Workforce development, a new senior center, new irrigation systems and a new family center for southeast Colorado Springs are among the many projects that could get a piece of the $76 million Colorado Springs received in federal coronavirus recovery money.
The bulk of the money, about $53 million, could be spent on construction or equipment upgrades that likely wouldn't see investment otherwise in the near future and aren't eligible for any other funding source, Chief Financial Officer Charae McDaniel told the Colorado Springs City Council. The spending could also include $14 million for economic recovery and $2 million on public health costs, such as the Colorado Springs Fire Department's vaccination program for home-bound residents.
Councilmembers gave the proposal a mostly warm reception Thursday.
"It looks really terrific to me," Council President Tom Strand said.
The city received the money through the American Rescue Plan, a $1.9 trillion coronavirus relief package passed earlier this year that provided $1.9 billion to cities and counties across the state to bolster economic growth and cover pandemic costs. El Paso County is slated to receive $140 million from the package and smaller communities, such as Monument and Woodland Park, will also receive grants.
As part of Colorado Springs economic recovery effort, the city expects to set aside $9.5 million in matching funds for state economic development grants that could help replace jobs lost to the pandemic, Mayor John Suthers said.
To help residents who may have left the service industry, the city expects to give area colleges $2.5 million to help those people pursue new, potentially higher-paying careers. The money could be spent on curriculum or incentivizing residents to enter in-demand professions. The degree programs that could receive support have yet to be determined, McDaniel said.
The city may also spend $1.5 million to help Harrison School District 2, the United Way and Solid Rock Community Development Corporation set up a new family center in southeast Colorado Springs, she said.
"We wanted to specifically look for impact on our citizens that would make things better for them," she said.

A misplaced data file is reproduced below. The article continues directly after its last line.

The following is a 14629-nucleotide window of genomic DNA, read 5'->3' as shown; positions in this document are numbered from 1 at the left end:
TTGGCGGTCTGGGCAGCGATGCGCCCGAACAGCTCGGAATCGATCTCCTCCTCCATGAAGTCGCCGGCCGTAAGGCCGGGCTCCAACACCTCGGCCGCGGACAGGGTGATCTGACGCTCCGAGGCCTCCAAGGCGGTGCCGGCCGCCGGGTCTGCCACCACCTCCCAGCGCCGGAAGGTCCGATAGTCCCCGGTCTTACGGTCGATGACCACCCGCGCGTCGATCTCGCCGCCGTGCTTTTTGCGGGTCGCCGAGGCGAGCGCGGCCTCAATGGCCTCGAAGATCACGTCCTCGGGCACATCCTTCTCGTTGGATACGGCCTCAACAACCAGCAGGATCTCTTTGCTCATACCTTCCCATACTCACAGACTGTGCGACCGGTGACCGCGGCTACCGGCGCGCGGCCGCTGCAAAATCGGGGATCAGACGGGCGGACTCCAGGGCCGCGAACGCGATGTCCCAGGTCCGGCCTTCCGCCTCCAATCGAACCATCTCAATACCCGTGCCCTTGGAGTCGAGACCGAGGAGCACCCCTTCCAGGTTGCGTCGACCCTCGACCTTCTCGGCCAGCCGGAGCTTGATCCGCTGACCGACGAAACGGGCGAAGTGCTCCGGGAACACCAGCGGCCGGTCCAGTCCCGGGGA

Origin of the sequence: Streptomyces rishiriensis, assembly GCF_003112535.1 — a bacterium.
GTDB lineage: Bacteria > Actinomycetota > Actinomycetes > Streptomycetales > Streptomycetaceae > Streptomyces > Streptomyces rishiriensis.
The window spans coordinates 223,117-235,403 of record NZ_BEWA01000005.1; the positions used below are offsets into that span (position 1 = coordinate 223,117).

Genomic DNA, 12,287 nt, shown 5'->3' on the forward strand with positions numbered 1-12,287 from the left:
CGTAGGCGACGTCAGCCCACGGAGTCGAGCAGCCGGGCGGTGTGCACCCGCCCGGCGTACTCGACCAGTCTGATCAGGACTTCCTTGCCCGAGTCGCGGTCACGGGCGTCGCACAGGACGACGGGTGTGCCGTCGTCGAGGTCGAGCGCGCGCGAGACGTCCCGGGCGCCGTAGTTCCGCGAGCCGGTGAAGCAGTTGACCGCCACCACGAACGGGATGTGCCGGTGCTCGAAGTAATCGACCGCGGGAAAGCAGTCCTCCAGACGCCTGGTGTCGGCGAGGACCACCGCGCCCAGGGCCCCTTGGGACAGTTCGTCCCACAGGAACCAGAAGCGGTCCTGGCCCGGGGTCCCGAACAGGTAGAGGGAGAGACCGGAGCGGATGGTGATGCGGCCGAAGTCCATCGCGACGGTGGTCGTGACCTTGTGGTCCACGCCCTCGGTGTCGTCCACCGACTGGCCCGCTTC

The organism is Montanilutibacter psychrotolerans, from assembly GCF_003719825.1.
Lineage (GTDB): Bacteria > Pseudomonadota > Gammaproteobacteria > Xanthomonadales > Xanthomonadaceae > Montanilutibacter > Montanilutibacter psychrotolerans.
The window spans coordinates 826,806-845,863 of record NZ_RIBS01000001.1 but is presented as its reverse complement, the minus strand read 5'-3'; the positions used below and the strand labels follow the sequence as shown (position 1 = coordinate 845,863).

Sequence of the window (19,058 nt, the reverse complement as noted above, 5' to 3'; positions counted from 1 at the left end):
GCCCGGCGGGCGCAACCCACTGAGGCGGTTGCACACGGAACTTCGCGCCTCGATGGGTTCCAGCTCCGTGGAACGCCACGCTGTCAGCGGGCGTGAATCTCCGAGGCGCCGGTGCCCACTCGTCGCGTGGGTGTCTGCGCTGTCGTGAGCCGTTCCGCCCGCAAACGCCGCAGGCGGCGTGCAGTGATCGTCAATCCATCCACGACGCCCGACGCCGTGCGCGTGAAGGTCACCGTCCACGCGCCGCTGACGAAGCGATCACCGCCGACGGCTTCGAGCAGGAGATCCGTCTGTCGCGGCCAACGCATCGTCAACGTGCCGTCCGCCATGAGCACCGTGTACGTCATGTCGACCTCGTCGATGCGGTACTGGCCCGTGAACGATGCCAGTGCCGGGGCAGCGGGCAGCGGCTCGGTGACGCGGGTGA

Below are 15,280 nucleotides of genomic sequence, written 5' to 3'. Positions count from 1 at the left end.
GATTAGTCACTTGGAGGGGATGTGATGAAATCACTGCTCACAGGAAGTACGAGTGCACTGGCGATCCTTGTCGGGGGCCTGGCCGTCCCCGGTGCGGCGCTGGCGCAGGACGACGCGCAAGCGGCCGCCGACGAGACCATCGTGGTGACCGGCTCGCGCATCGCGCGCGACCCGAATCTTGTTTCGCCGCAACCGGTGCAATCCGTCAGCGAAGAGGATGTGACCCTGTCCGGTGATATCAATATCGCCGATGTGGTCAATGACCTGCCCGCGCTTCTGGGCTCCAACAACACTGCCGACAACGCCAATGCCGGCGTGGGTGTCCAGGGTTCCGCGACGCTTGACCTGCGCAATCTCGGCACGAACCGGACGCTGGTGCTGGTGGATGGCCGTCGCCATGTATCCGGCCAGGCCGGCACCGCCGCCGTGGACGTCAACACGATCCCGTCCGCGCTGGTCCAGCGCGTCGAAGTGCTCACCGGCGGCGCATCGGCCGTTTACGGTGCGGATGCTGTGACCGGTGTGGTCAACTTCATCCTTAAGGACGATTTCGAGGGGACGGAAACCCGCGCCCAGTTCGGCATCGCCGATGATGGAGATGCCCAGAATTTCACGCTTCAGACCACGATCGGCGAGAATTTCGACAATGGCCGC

Construction and equipment upgrades
The city could spend about $11 million to replace old and inefficient irrigation systems at the city's two golf courses and two cemeteries, McDaniel said. As part of the upgrade the city could transition to using nonpotable water instead of treated drinking water to irrigate the lawns, she said.
The golf courses and cemeteries are meant to be self-supporting through fees, but fees cannot reasonably be raised high enough to cover the cost of new irrigation. The city also legally cannot transfer money from general sales tax collections to cover the costs of departments supported by fees because of a rule specific to the city. The irrigation systems technically qualify for the recovery funding as water infrastructure projects.
"There is no other funding mechanism," she said.
To help draw new businesses into the north Nevada Avenue area, the city expects to spend $8.3 million on new stormwater infrastructure for the area where it's lacking entirely. Currently, any business interested in developing area would have to put in the new drainage structures and that would likely be cost prohibitive for any new venture, McDaniel said. New developers in the area could include the University of Colorado Colorado Springs, which is interested in putting up new research buildings in the area, Suthers said.
Seniors could also see benefits from the city's windfall. The city would like to replace the aging center on Hancock Avenue south of the Patty Jewett Golf Course because it is in serious disrepair. The recovery funds could provide $8 million toward construction and the rest could be funded with sale of the remaining property the city owns in the area, McDaniel said.
The Colorado Springs Police Department could see $5 million or roughly half of the funding needed for a new computer aided dispatch system that would make data entry for officers more efficient, she said. The additional funding for the system could come from the city's dedicated public safety sales tax, Suthers said.
The councilmembers will likely vote on the grant spending in August or September and may propose changes in the coming months.